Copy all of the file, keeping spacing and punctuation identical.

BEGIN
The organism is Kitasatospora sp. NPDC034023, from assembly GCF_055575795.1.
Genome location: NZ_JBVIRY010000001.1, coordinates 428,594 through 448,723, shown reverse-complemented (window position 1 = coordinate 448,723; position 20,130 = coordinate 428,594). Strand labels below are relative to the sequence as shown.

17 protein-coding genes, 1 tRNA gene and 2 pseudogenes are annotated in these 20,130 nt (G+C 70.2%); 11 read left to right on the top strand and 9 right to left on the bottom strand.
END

The organism is Kitasatospora sp. NPDC034023, from assembly GCF_055575795.1.
Genome location: NZ_JBVIRY010000001.1, coordinates 428,594 through 448,723, shown reverse-complemented (window position 1 = coordinate 448,723; position 20,130 = coordinate 428,594). Strand labels below are relative to the sequence as shown.

17 protein-coding genes, 1 tRNA gene and 2 pseudogenes are annotated in these 20,130 nt (G+C 70.2%); 11 read left to right on the top strand and 9 right to left on the bottom strand.